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Don’t be ‘follow boys’ —Ashes tells artiste managers

BY: Kofi Duah
Ashes

ARTISTE manager, Ashes has disclosed most of his colleagues in Ghana lack requisite skills of shaping the careers of their clients and has advised them to up their game so they do not end up as ‘follow boys.’

Most artistes in the country have outgrown their managers and that becomes a problem, especially when the manager is not bringing much to the table, resulting in them becoming errand boys(follow boys).

According to Berklee College of Music website, artist managers guide every aspect of their clients' careers, counseling them on professional decisions and opportunities, overseeing their day-to-day schedules and activities and representing their interests within larger productions and teams and gets paid for their work.

“When I started working with Kwabena Kwabena, I realised his brand had become big so I had to also take some courses to upgrade myself. When that happens, the artiste sees the manager at a certain high level and accord him maximum respect. He listens to the manager when he sees the impact you have on their career” Ashes told the Graphic Showbiz in a recent interview.

Ashes, real name Prince Nana Opoku, who has worked with Yaw Sarpong, Ofori Amponsah, Tinny, Nacee, Nana Boroo, Kumi Guitar, Paa Dogo and Nigeria’s 2Baba, said managing an artiste should not be based on friendship.

“Most artistes employ their friends who don’t know anything about artiste management to handle their affairs. In such instances,  the artiste easily fires them when they don’t see any development.”


Talking about artistes parting ways with their managers at the peak of their careers, Ashes, who is also a radio and TV entertainment pundit and a sound engineer, said resentment sets in especially when the manager worked hard and made sacrifices when the artiste was not popular.

“The rejection is always painful, especially when there are no major issues between them. But I can understand the reason some artistes fire their managers. A lot of managers do not grow and at a point in time, the artiste outgrow them, rendering them irrelevant. Any manager who has worked hard will feel the pain when this happens because he is human” Ashes said.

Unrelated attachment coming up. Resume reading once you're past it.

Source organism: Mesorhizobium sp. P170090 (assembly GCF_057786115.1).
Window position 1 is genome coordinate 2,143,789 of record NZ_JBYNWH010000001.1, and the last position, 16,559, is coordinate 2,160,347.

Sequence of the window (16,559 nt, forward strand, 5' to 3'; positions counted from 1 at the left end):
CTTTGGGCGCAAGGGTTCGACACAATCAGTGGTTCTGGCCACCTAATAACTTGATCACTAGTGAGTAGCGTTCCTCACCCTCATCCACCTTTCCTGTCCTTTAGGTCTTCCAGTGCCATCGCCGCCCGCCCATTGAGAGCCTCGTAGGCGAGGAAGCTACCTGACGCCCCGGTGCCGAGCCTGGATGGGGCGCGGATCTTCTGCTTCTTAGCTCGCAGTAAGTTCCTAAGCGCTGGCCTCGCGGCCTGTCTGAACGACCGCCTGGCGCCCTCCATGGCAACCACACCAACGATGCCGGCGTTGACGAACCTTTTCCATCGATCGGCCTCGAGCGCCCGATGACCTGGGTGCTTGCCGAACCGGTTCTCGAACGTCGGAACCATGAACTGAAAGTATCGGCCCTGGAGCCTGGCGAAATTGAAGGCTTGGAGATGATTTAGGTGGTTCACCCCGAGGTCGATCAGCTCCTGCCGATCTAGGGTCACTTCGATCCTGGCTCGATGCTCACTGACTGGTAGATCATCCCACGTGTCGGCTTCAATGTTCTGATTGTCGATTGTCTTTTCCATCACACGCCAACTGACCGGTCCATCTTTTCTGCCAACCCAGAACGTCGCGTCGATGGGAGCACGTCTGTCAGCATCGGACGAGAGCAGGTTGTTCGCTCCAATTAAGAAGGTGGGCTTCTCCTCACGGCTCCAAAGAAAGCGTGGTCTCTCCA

Sharing Ashes’ views, artiste manager Frank Agyekum, who has also worked with Daddy Lumba, Ofori Amponsah, Obrafour, Guru, Buk Bak, Nana Quame, Kurl Songx among others, said a manager’s job is to serve the artiste and project him/her to the world.

GH music industry needs ‘foreign coach’ —Tinny

“I for instance understand the role of a manager, hence the reason all the artistes I have worked with keep coming back even when we go our separate ways. But it is always a difficult task for any manager when the artiste doesn’t listen to anything. But when the artiste understands the manager, both can work for a long time. I have the skill and the artiste has the talent so we both need to understand each other to make it work”, he said.

He said managing artistes “is a calling and if it’s not your work, you will always find it difficult. Daddy Lumba is not a very easy person to work with but I was able to take charge of his affairs and even change his name from Daddy Lumba to DL and that is because I understand him.”